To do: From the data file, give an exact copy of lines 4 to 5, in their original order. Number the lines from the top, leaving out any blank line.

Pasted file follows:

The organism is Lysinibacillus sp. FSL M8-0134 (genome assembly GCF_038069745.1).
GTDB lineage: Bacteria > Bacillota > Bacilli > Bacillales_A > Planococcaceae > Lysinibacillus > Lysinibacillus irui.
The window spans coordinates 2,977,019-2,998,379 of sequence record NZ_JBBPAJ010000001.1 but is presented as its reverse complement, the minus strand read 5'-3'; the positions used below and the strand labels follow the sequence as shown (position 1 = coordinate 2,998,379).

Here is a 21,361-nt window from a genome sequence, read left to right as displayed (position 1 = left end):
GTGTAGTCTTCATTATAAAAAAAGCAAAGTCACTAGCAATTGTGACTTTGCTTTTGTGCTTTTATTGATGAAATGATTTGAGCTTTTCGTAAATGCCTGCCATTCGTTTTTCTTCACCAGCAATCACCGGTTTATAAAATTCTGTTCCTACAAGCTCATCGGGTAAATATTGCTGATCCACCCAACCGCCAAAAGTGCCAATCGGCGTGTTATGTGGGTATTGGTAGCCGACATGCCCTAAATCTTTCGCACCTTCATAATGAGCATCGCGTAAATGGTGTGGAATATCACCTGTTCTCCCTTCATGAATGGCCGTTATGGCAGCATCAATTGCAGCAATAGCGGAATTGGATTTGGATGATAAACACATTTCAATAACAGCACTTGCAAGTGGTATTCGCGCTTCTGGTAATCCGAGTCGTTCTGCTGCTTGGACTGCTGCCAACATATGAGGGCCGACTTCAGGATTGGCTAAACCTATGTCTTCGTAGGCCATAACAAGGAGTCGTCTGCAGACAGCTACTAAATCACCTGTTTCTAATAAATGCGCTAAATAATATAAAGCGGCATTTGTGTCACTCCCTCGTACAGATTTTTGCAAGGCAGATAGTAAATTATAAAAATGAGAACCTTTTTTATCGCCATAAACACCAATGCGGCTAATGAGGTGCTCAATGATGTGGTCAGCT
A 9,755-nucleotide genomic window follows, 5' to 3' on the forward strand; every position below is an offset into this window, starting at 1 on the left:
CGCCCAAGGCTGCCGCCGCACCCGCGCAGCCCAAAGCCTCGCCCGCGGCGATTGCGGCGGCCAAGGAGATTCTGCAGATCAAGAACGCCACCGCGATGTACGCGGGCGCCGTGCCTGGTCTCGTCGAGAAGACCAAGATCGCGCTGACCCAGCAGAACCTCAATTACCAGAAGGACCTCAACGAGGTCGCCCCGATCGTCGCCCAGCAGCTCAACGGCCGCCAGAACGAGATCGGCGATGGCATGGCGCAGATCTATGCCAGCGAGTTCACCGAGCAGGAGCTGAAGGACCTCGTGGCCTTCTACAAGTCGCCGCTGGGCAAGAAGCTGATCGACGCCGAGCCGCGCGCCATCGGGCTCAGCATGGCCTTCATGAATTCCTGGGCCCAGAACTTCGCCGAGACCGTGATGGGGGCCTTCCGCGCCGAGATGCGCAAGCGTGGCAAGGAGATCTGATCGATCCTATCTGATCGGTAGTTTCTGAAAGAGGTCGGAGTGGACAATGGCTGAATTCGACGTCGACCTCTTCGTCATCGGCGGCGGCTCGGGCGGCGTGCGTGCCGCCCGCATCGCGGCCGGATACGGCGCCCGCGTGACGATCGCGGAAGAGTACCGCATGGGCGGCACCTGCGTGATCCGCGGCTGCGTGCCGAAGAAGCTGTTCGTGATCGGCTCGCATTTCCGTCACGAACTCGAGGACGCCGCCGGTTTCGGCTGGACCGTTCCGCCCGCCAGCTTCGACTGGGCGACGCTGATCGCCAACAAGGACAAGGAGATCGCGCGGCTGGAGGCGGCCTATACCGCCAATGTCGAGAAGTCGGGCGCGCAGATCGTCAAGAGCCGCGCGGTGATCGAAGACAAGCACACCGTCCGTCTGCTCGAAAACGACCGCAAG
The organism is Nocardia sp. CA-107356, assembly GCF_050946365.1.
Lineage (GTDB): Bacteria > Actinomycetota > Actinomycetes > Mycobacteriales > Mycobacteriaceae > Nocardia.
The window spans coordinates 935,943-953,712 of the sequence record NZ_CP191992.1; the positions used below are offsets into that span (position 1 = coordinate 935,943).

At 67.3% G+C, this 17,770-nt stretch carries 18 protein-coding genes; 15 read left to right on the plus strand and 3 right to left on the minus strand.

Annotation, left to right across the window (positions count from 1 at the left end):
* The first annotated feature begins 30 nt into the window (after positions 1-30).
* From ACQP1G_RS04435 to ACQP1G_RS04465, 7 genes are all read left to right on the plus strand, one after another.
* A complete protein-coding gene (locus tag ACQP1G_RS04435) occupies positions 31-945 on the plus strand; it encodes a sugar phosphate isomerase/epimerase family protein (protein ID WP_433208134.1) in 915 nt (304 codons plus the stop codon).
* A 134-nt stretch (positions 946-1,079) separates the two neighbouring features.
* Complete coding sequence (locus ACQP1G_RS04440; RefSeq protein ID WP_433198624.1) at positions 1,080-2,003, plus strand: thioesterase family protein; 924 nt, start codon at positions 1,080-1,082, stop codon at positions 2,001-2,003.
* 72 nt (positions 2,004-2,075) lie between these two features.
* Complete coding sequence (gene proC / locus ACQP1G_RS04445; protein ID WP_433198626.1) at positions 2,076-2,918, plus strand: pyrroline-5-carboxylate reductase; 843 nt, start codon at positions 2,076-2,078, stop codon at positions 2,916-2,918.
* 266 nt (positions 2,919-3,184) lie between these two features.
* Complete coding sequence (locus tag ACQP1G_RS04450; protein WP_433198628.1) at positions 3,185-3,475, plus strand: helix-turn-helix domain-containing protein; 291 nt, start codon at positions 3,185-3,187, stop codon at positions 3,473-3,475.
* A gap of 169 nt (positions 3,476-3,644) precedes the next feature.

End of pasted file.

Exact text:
Here is a 21,361-nt window from a genome sequence, read left to right as displayed (position 1 = left end):
GTGTAGTCTTCATTATAAAAAAAGCAAAGTCACTAGCAATTGTGACTTTGCTTTTGTGCTTTTATTGATGAAATGATTTGAGCTTTTCGTAAATGCCTGCCATTCGTTTTTCTTCACCAGCAATCACCGGTTTATAAAATTCTGTTCCTACAAGCTCATCGGGTAAATATTGCTGATCCACCCAACCGCCAAAAGTGCCAATCGGCGTGTTATGTGGGTATTGGTAGCCGACATGCCCTAAATCTTTCGCACCTTCATAATGAGCATCGCGTAAATGGTGTGGAATATCACCTGTTCTCCCTTCATGAATGGCCGTTATGGCAGCATCAATTGCAGCAATAGCGGAATTGGATTTGGATGATAAACACATTTCAATAACAGCACTTGCAAGTGGTATTCGCGCTTCTGGTAATCCGAGTCGTTCTGCTGCTTGGACTGCTGCCAACATATGAGGGCCGACTTCAGGATTGGCTAAACCTATGTCTTCGTAGGCCATAACAAGGAGTCGTCTGCAGACAGCTACTAAATCACCTGTTTCTAATAAATGCGCTAAATAATATAAAGCGGCATTTGTGTCACTCCCTCGTACAGATTTTTGCAAGGCAGATAGTAAATTATAAAAATGAGAACCTTTTTTATCGCCATAAACACCAATGCGGCTAATGAGGTGCTCAATGATGTGGTCAGCT